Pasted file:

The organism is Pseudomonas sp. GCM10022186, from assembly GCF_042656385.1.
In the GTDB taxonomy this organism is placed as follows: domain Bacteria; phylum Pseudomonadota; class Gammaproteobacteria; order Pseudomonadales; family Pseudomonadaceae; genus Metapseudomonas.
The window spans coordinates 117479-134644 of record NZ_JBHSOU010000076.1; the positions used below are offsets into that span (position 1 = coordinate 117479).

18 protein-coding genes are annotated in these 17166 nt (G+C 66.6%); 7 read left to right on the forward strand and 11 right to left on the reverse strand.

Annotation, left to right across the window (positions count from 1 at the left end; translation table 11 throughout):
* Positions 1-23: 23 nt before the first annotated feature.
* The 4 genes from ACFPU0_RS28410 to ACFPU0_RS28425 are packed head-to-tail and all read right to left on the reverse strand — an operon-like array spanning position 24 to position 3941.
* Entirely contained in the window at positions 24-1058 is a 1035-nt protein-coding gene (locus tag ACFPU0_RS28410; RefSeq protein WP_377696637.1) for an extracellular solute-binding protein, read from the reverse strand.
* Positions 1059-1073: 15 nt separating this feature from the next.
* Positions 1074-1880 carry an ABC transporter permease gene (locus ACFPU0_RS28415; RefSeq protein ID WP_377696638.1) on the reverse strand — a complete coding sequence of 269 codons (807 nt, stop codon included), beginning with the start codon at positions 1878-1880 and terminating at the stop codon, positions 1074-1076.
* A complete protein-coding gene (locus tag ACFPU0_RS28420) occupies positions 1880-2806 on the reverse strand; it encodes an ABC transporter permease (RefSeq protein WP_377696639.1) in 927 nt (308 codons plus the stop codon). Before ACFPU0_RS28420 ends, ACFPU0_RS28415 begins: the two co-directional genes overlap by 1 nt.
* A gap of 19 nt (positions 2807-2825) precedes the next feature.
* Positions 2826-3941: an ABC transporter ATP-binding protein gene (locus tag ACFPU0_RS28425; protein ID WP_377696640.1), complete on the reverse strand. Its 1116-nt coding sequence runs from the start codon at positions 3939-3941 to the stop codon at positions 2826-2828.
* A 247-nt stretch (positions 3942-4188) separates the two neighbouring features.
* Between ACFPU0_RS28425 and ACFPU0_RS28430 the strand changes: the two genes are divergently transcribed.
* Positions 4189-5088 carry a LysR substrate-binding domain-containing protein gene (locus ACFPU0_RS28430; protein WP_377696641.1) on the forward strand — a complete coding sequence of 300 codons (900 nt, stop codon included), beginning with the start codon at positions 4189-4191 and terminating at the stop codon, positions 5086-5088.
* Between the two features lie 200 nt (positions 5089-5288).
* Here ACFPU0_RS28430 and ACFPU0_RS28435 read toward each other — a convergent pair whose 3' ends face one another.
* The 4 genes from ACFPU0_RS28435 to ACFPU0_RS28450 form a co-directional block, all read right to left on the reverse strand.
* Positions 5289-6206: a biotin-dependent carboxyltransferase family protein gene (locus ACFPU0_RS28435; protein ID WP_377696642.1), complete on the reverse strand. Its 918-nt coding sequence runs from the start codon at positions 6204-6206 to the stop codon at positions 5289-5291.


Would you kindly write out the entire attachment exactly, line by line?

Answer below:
The organism is Pseudomonas sp. GCM10022186, from assembly GCF_042656385.1.
In the GTDB taxonomy this organism is placed as follows: domain Bacteria; phylum Pseudomonadota; class Gammaproteobacteria; order Pseudomonadales; family Pseudomonadaceae; genus Metapseudomonas.
The window spans coordinates 117479-134644 of record NZ_JBHSOU010000076.1; the positions used below are offsets into that span (position 1 = coordinate 117479).

18 protein-coding genes are annotated in these 17166 nt (G+C 66.6%); 7 read left to right on the forward strand and 11 right to left on the reverse strand.

Annotation, left to right across the window (positions count from 1 at the left end; translation table 11 throughout):
* Positions 1-23: 23 nt before the first annotated feature.
* The 4 genes from ACFPU0_RS28410 to ACFPU0_RS28425 are packed head-to-tail and all read right to left on the reverse strand — an operon-like array spanning position 24 to position 3941.
* Entirely contained in the window at positions 24-1058 is a 1035-nt protein-coding gene (locus tag ACFPU0_RS28410; RefSeq protein WP_377696637.1) for an extracellular solute-binding protein, read from the reverse strand.
* Positions 1059-1073: 15 nt separating this feature from the next.
* Positions 1074-1880 carry an ABC transporter permease gene (locus ACFPU0_RS28415; RefSeq protein ID WP_377696638.1) on the reverse strand — a complete coding sequence of 269 codons (807 nt, stop codon included), beginning with the start codon at positions 1878-1880 and terminating at the stop codon, positions 1074-1076.
* A complete protein-coding gene (locus tag ACFPU0_RS28420) occupies positions 1880-2806 on the reverse strand; it encodes an ABC transporter permease (RefSeq protein WP_377696639.1) in 927 nt (308 codons plus the stop codon). Before ACFPU0_RS28420 ends, ACFPU0_RS28415 begins: the two co-directional genes overlap by 1 nt.
* A gap of 19 nt (positions 2807-2825) precedes the next feature.
* Positions 2826-3941: an ABC transporter ATP-binding protein gene (locus tag ACFPU0_RS28425; protein ID WP_377696640.1), complete on the reverse strand. Its 1116-nt coding sequence runs from the start codon at positions 3939-3941 to the stop codon at positions 2826-2828.
* A 247-nt stretch (positions 3942-4188) separates the two neighbouring features.
* Between ACFPU0_RS28425 and ACFPU0_RS28430 the strand changes: the two genes are divergently transcribed.
* Positions 4189-5088 carry a LysR substrate-binding domain-containing protein gene (locus ACFPU0_RS28430; protein WP_377696641.1) on the forward strand — a complete coding sequence of 300 codons (900 nt, stop codon included), beginning with the start codon at positions 4189-4191 and terminating at the stop codon, positions 5086-5088.
* Between the two features lie 200 nt (positions 5089-5288).
* Here ACFPU0_RS28430 and ACFPU0_RS28435 read toward each other — a convergent pair whose 3' ends face one another.
* The 4 genes from ACFPU0_RS28435 to ACFPU0_RS28450 form a co-directional block, all read right to left on the reverse strand.
* Positions 5289-6206: a biotin-dependent carboxyltransferase family protein gene (locus ACFPU0_RS28435; protein ID WP_377696642.1), complete on the reverse strand. Its 918-nt coding sequence runs from the start codon at positions 6204-6206 to the stop codon at positions 5289-5291.